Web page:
78 US 678 Whiteley v. Kirby
78 U.S. 678
20 L.Ed. 32
11 Wall. 678
December Term, 1868
APPEAL from the Circuit Court for the Southern District of Ohio.
Kirby and Osborn filed a bill in the court below against Whiteley and others, to enjoin them from infringing their patent, originally issued to Byron Dinsmore, February 10, 1852, assigned to them the complainants, Kirby and Osborn, July 2, 1859, and surrendered and reissued 28th January, 1862. The court granted the injunction, and the defendants appealed.
Mr. S. Fisher, for the appellants; Mr. David Wright, contra.
Mr. Justice NELSON delivered the opinion of the court.
The patent is for improvements in harvesting and mowing machines, and consists chiefly in this, namely: the construction and combination of two frames, the one for supporting the driving-wheel, and the other for supporting the cutting apparatus, and hinging the same together in such a manner that the driving-wheel and cutting apparatus may each follow the inequalities of the ground independently of each other, and to be bolted rigidly together for supporting the cutting apparatus at any desired height. After giving a description of the machine sufficiently exact and precise as to enable any one skilled in the art to construct it, the claim is as follows:
'The hanging of the driving-wheel in a supplemental frame, or its equivalent, which is hinged at one end to the main frame, whilst its opposite end may be adjusted and secured at various heights, or be left free, as desired, whereby the cutting apparatus may be held at any given height for reaping, or be left free to accommodate itself to the undulations of the ground, for mowing, as substantially described.'
The surrender of this patent was made by the assignees on account of a defect in the claim, the patentee having failed to embrace within it the hanging of the driving-wheel in the supplemental frame, and its connections with the main frame to which the cutting apparatus is attached, and by means of which both the driving-wheel and cutting apparatus were made to following the inequalities of the ground independently of each other. These devices were fully described in the specification, drawings, and model, and were embodied in the construction of the first machines. The patent, we have seen, was granted February 10, 1852. The first machine was built and successfully tried in the harvest of 1850. Twenty-one were made and sold the next year (1851), and fifty or sixty the year following, all entirely successful.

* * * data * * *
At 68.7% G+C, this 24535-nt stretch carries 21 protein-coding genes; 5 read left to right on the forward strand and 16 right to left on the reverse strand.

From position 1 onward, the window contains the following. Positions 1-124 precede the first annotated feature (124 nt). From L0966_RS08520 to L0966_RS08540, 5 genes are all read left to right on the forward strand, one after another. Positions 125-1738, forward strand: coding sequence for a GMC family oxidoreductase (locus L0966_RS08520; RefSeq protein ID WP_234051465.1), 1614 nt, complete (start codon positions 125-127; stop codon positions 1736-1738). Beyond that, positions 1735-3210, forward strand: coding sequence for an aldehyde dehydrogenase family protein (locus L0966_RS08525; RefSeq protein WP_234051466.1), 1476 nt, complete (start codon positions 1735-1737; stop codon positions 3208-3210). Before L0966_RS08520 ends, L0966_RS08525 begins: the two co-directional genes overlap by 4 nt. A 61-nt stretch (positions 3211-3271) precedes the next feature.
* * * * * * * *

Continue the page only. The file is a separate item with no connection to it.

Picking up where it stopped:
The defendants set up in their answer, and gave in evidence two patents for harvesters, which they claimed antedated this invention of Dinsmore.
The first, Nelson Platt's, of La Salle County, Illinois, June 12, 1849; the second, Alfred Churchill's, Kane County, same State, March 3, 1841. There is no proof in the record in respect to these patents. Whether any machine was ever constructed under either of them, or went into practical use if constructed, or whether each were but an imperfect and abandoned experiment, are matters apparently regarded by the counsel who introduced them as of no great importance. Nothing appears to be known in respect to them, except that they were found among the records of the patent office, and have relation to the subject of grain harvesters. Whatever may have been their merit, however, as harvesters, they can have no material bearing that we can perceive upon this invention of the complainants, for, as it respects the peculiar device for which the present patent was granted, it is not to be found in either of them; neither in the specification or claims.
A rejected specification and drawing were also given in evidence of E. P. Covett, of Philadelphia, on the part of the defendants, on the point novelty; but this was an application made to the patent office as late as 1852, two years after the invention of Dinsmore.
This closes all the evidence in the case on the question of novelty, and which requires no further comment.